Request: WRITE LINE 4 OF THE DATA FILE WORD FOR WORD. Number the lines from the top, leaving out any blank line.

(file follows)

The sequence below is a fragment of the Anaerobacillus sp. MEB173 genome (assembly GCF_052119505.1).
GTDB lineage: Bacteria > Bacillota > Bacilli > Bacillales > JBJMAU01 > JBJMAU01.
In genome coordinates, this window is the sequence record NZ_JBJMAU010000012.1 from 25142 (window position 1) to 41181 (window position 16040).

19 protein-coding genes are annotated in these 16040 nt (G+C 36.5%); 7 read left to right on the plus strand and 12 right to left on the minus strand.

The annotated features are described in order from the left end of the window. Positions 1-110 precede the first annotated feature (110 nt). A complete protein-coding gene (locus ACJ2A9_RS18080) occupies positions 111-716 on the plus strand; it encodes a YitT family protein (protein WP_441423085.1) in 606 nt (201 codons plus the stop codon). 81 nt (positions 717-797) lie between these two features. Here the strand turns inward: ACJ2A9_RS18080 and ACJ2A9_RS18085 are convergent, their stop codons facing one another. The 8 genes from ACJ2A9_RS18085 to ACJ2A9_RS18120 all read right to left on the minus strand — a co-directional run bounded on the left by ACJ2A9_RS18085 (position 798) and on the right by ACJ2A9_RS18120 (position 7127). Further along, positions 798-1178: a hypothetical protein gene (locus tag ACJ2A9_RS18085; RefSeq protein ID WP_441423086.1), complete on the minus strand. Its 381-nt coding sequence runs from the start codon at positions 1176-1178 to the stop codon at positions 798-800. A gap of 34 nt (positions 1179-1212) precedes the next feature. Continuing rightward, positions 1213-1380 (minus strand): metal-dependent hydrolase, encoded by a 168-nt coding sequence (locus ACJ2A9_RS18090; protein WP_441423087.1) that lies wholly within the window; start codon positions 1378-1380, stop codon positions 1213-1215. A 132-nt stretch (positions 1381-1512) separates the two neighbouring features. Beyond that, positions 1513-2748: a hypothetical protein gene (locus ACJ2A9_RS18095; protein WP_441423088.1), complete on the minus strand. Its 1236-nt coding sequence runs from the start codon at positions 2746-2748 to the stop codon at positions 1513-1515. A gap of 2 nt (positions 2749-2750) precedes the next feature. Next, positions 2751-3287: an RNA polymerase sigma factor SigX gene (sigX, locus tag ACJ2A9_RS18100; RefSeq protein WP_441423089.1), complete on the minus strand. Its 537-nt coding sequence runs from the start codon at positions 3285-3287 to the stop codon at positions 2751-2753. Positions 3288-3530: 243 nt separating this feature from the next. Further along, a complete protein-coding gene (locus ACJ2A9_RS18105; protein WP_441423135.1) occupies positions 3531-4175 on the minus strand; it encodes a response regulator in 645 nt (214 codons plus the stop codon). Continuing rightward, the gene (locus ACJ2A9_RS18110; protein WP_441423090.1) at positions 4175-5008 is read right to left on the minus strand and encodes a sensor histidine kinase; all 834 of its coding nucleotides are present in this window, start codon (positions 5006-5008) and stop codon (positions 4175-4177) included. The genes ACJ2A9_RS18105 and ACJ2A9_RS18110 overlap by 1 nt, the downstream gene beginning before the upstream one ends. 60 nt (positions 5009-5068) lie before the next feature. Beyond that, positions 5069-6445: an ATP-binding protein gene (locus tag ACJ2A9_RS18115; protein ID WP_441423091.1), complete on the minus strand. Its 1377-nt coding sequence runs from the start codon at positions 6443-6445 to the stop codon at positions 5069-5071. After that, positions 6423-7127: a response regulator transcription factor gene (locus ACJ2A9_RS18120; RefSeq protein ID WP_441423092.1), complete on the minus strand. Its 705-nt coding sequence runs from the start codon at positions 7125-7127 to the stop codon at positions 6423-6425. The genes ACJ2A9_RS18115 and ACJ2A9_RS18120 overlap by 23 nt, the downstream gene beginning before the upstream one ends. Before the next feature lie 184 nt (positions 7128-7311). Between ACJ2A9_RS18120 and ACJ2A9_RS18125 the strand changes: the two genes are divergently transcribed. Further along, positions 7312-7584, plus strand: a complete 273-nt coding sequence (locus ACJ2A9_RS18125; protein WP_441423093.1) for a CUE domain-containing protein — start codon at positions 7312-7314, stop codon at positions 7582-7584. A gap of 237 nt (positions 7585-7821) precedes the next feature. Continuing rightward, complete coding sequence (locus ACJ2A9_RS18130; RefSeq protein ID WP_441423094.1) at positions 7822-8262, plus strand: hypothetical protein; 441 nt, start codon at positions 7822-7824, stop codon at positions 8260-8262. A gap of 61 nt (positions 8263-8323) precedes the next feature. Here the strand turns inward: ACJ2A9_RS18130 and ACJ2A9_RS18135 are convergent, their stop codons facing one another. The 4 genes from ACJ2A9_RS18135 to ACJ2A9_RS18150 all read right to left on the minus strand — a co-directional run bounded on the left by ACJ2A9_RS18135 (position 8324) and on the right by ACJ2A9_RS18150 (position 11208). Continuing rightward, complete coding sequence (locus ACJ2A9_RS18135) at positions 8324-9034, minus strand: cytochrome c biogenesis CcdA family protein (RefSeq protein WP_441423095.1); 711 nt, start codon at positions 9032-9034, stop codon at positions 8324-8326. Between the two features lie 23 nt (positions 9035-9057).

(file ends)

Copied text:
19 protein-coding genes are annotated in these 16040 nt (G+C 36.5%); 7 read left to right on the plus strand and 12 right to left on the minus strand.